One of the most intriguing findings of this study is the strong correlation between the strength of connectivity between the VTA and the vOTC with both food cravings and cognitive bias towards high-calorie foods. This suggests that the increased connectivity between these regions might enhance the significance of food-related visual stimuli, triggering a heightened craving for such foods. Furthermore, this craving is not solely about impulsivity; it is distinct from general impulsive behaviors and is not merely a consequence of immediate physiological needs like hunger.

Insights from Incentive Sensitization Theory

The study’s findings align remarkably well with the incentive sensitization theory, a framework initially applied to addiction. This theory posits that repeated exposure to rewarding stimuli leads to heightened responsiveness to cues associated with those rewards. In the context of obesity, the altered connectivity between the VTA and the vOTC could be interpreted as an indication of a strengthened cue-reward association, which potentially amplifies the allure of food-related cues and contributes to food cravings.

Neurofunctional Landscape

The researchers’ comprehensive analysis of the neurofunctional landscape highlights that the VTA has a diverse set of connections beyond its classic dopaminergic projections. These connections span areas involved in visual, emotional, and cognitive processing, underscoring the complexity of the brain’s reward circuitry.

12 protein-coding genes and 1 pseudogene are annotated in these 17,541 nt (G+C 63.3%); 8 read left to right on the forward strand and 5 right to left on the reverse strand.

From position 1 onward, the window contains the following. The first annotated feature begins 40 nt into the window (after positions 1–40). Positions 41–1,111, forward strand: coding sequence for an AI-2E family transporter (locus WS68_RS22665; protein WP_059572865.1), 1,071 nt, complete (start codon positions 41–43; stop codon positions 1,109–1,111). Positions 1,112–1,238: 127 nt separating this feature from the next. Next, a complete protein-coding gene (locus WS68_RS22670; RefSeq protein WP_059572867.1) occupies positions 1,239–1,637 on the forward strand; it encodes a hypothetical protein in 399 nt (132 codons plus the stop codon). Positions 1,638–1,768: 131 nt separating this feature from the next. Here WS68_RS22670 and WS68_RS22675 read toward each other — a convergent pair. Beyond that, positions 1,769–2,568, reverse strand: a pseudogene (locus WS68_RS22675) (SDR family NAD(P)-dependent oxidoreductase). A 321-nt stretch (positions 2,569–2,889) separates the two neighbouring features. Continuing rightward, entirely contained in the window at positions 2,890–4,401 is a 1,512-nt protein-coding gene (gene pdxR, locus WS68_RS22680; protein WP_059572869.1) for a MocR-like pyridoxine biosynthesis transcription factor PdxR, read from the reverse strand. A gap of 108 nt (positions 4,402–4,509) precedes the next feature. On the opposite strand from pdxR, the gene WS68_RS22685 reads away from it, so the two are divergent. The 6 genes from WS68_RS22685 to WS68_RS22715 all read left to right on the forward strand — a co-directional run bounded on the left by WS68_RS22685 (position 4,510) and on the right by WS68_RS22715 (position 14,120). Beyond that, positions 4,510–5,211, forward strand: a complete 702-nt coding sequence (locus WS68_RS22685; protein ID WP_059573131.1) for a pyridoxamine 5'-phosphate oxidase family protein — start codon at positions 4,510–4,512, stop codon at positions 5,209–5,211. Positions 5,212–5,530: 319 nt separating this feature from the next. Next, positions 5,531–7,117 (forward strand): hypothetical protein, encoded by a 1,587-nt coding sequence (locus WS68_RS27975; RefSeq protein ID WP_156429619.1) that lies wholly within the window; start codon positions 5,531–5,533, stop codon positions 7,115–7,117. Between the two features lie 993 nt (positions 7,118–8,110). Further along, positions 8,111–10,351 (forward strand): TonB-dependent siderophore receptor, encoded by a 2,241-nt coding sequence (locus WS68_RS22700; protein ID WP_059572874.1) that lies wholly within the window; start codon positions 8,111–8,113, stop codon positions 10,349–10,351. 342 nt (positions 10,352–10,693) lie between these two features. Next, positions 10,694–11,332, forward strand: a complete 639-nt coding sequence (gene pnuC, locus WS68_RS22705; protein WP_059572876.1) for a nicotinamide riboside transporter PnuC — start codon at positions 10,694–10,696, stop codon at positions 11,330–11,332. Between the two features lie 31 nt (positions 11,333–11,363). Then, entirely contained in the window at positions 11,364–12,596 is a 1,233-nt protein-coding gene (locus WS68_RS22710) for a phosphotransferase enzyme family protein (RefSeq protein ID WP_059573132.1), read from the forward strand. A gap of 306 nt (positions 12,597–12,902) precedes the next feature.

Prefrontal Control and Cognitive Regulation

The study also underscores the importance of the prefrontal cortex (PFC) in regulating food cravings and inhibitory control. Patients with obesity demonstrated reduced connectivity between the VTA and the left IFG. This connectivity reduction correlated with increased food craving.

The lateral PFC, which forms part of the prefrontal-striatal circuit, has a role in cognitive regulation of craving. Individuals with stronger connectivity between the VTA and the lateral PFC exhibit better control over their cravings. This is consistent with the idea that cognitive reappraisal strategies, which involve engaging the PFC to downregulate the midbrain’s reward response, are linked to successful dietary self-regulation.